Assembly panel “running political interference for the cartels,” kill fentanyl bills

Democrats rejected measures to stiffen penalties on fentanyl dealers, prompting criticism they were soft on crime.

The California Assembly Public Safety Committee killed a bill authored by Asm. Jim Patterson (R–Fresno) that would stiffen penalties for drug dealers over their peddling of fentanyl.

Patterson’s bill was one of six bills heard by the committee on Thursday regarding fentanyl during a special hearing sparked after the GOP overcame a legislative blockade.


The backstory: Under committee chairman Asm. Reggie Jones-Sawyer (D–Los Angeles), the committee was initially scheduled to hear the bills in June. 

  • While the bills were mostly authored by Democrats, the GOP threatened to withdraw the bills from the Public Safety Committee and force an immediate vote on the floor. 
  • The Assembly’s Democrat leadership met with Republicans last week and struck a deal to hold a special hearing on Thursday to discuss the bills. 

Driving the news: Patterson introduced Assembly Bill 1058, which would change the sentences for drug dealers, increasing penalties for people who possess large quantities of fentanyl. 

  • State law currently only takes into account how much drugs weigh, leaving a loophole where a drug dealer could possess 1,000 pills and face a minimal drug charge. 

The big picture: The committee, led by Jones-Sawyer, proposed amendments to Patterson that would have instituted a maximum of a $50,000 fine instead of increased prison sentences. That fine, though, would only be levied if the defendant was capable of paying it. 

  • Two other bills failed to pass through the committee on Thursday. AB 367, authored by Asm. Brian Maienschein (D–San Diego) would have added sentencing enhancements for fentanyl dealers who kill or seriously injure the people they sell to. AB 955, introduced by Asm. Cottie Petrie-Norris (D–Irvine), would have enhanced penalties for fentanyl dealers who target children by selling drugs on social media.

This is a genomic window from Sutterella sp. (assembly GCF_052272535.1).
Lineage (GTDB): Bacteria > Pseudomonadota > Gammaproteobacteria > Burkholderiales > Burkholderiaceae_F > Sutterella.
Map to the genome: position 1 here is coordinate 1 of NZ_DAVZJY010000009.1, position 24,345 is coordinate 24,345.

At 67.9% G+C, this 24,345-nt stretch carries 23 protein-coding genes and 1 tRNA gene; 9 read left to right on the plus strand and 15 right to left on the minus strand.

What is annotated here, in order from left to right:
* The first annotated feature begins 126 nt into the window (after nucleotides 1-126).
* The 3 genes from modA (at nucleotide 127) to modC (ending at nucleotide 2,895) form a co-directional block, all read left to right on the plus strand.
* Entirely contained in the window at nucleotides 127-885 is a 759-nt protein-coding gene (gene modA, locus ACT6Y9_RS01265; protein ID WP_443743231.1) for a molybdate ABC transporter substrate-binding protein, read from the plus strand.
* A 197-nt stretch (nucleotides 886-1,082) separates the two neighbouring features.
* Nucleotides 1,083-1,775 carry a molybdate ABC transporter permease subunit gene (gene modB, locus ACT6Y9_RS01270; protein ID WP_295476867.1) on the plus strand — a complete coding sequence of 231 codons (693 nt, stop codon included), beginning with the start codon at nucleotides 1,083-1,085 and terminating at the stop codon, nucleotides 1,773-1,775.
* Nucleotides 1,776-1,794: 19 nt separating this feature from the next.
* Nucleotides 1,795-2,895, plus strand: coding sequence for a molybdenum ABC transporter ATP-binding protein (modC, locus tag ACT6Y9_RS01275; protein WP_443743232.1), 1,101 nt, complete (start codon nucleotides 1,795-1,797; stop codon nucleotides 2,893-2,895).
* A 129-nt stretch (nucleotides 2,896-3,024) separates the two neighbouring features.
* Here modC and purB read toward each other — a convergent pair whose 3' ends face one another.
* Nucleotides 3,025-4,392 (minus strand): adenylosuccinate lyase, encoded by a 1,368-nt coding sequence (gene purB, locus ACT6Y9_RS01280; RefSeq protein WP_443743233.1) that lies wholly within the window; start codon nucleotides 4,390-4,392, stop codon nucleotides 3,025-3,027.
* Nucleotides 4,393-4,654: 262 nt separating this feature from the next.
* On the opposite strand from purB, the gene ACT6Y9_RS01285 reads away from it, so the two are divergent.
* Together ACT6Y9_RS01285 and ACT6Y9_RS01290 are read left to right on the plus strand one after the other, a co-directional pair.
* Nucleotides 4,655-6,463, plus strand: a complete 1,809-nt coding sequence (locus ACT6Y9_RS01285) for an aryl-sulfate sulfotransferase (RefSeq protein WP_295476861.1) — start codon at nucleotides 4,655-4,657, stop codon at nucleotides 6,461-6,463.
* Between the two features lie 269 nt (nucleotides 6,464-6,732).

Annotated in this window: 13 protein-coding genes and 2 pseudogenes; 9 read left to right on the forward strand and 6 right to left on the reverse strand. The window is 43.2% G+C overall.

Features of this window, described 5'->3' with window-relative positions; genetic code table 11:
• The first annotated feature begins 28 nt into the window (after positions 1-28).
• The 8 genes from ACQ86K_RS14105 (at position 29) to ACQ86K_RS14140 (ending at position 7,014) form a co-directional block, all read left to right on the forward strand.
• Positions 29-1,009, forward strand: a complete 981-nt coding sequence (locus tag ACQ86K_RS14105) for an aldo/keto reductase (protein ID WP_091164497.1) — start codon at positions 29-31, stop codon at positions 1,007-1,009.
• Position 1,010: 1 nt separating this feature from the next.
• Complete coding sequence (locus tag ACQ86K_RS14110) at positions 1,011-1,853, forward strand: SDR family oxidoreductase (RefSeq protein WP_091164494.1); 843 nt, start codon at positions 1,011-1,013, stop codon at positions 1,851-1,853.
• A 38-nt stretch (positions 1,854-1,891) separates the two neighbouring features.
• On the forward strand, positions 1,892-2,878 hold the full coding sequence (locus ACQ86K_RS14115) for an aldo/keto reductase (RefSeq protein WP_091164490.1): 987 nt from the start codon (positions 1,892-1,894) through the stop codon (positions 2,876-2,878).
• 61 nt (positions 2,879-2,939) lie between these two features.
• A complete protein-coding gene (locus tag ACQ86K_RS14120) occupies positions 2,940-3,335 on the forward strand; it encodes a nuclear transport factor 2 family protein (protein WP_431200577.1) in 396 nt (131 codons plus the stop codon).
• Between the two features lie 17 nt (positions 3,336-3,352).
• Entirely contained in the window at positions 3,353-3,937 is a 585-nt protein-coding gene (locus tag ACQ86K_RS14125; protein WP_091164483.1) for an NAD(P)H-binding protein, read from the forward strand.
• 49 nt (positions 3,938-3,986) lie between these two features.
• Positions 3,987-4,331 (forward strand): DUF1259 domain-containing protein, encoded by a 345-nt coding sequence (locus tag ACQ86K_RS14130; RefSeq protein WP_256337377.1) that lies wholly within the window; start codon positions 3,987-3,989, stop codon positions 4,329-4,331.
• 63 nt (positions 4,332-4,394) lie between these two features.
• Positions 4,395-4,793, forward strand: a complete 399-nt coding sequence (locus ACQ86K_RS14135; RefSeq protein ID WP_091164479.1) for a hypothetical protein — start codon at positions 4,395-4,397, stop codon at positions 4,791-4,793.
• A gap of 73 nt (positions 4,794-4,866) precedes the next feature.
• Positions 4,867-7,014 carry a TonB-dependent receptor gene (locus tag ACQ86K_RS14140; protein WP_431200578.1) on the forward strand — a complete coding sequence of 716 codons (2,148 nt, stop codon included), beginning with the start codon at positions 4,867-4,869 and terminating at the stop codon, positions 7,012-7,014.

State of play: The committee passed the other three bills that it heard Thursday. 

  • Asm. Jasmeet Bains (D–Bakersfield) introduced AB 33, which creates a Fentanyl Addiction and Overdose Prevention Task Force. 
  • AB 474, introduced by Asm. Freddie Rodriguez ( D–Pomona), requires state emergency management agencies to work together to fight criminal drug trafficking networks. 
  • Asm. Esmeralda Soria (D–Fresno) proposed AB 675, which prohibits anyone in possession of fentanyl from carrying a loaded firearm. 

What they’re saying: Patterson had harsh words for Jones-Sawyer and the other Democrats on the committee after the hearing, saying in a statement that the decision was pathetic and a terrible injustice to the name of the Public Safety Committee. 

  • We just saw today along a majority vote that the Public Safety Committee of the California State Assembly literally running political interference for the cartels and the drug dealers, and they turn their back on the pain that this is inflicting on people because they’re losing children,” Patterson said. “And they’re more interested not in justice, but they are interested in injustice. They’re not really interested in public safety.” 
  • Patterson said he rejected the proposed amendments because it would have allowed drug dealers to buy their way out of any consequences. 
  • “If I’d accepted those amendments and gotten the bill passed, I would’ve been part of the problem, not part of the solution,” Patterson said. “And that’s what we have to deal with up here in Sacramento. It was a very difficult hearing because they turned their back on victimes, and they welcomed the dealers with open arms. We should be welcoming those dealers into closed jail cells.” 
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